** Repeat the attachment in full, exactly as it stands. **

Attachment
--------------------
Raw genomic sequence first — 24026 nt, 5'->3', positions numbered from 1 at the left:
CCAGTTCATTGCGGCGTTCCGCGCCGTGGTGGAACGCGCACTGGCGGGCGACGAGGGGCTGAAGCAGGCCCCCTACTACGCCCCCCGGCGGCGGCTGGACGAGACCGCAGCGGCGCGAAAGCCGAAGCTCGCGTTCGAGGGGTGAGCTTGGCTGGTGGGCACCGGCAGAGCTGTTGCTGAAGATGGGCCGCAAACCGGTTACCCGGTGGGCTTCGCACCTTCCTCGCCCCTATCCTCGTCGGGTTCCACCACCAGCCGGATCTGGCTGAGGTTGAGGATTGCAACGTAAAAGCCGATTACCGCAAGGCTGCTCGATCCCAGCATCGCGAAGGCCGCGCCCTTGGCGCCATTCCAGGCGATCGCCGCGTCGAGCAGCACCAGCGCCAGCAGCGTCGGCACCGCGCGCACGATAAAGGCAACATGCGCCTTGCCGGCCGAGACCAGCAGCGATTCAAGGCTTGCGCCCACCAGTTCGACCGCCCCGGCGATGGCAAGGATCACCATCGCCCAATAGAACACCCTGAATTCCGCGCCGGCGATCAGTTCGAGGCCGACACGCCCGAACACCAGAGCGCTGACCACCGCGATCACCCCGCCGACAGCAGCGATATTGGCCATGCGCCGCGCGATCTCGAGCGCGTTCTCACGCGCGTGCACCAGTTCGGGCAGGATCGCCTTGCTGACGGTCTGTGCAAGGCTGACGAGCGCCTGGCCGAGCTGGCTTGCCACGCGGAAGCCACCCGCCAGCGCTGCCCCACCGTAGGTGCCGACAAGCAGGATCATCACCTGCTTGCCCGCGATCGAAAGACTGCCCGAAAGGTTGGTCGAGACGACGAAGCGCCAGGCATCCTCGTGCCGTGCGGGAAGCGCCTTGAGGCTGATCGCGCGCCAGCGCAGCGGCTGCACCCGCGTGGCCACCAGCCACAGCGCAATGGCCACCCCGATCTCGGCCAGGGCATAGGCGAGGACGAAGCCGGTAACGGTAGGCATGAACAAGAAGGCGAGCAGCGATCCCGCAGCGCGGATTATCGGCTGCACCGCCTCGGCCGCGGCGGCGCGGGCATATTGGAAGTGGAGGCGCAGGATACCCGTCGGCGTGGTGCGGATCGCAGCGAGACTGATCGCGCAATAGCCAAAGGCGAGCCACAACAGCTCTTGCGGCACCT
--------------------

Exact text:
Raw genomic sequence first — 24026 nt, 5'->3', positions numbered from 1 at the left:
CCAGTTCATTGCGGCGTTCCGCGCCGTGGTGGAACGCGCACTGGCGGGCGACGAGGGGCTGAAGCAGGCCCCCTACTACGCCCCCCGGCGGCGGCTGGACGAGACCGCAGCGGCGCGAAAGCCGAAGCTCGCGTTCGAGGGGTGAGCTTGGCTGGTGGGCACCGGCAGAGCTGTTGCTGAAGATGGGCCGCAAACCGGTTACCCGGTGGGCTTCGCACCTTCCTCGCCCCTATCCTCGTCGGGTTCCACCACCAGCCGGATCTGGCTGAGGTTGAGGATTGCAACGTAAAAGCCGATTACCGCAAGGCTGCTCGATCCCAGCATCGCGAAGGCCGCGCCCTTGGCGCCATTCCAGGCGATCGCCGCGTCGAGCAGCACCAGCGCCAGCAGCGTCGGCACCGCGCGCACGATAAAGGCAACATGCGCCTTGCCGGCCGAGACCAGCAGCGATTCAAGGCTTGCGCCCACCAGTTCGACCGCCCCGGCGATGGCAAGGATCACCATCGCCCAATAGAACACCCTGAATTCCGCGCCGGCGATCAGTTCGAGGCCGACACGCCCGAACACCAGAGCGCTGACCACCGCGATCACCCCGCCGACAGCAGCGATATTGGCCATGCGCCGCGCGATCTCGAGCGCGTTCTCACGCGCGTGCACCAGTTCGGGCAGGATCGCCTTGCTGACGGTCTGTGCAAGGCTGACGAGCGCCTGGCCGAGCTGGCTTGCCACGCGGAAGCCACCCGCCAGCGCTGCCCCACCGTAGGTGCCGACAAGCAGGATCATCACCTGCTTGCCCGCGATCGAAAGACTGCCCGAAAGGTTGGTCGAGACGACGAAGCGCCAGGCATCCTCGTGCCGTGCGGGAAGCGCCTTGAGGCTGATCGCGCGCCAGCGCAGCGGCTGCACCCGCGTGGCCACCAGCCACAGCGCAATGGCCACCCCGATCTCGGCCAGGGCATAGGCGAGGACGAAGCCGGTAACGGTAGGCATGAACAAGAAGGCGAGCAGCGATCCCGCAGCGCGGATTATCGGCTGCACCGCCTCGGCCGCGGCGGCGCGGGCATATTGGAAGTGGAGGCGCAGGATACCCGTCGGCGTGGTGCGGATCGCAGCGAGACTGATCGCGCAATAGCCAAAGGCGAGCCACAACAGCTCTTGCGGCACCT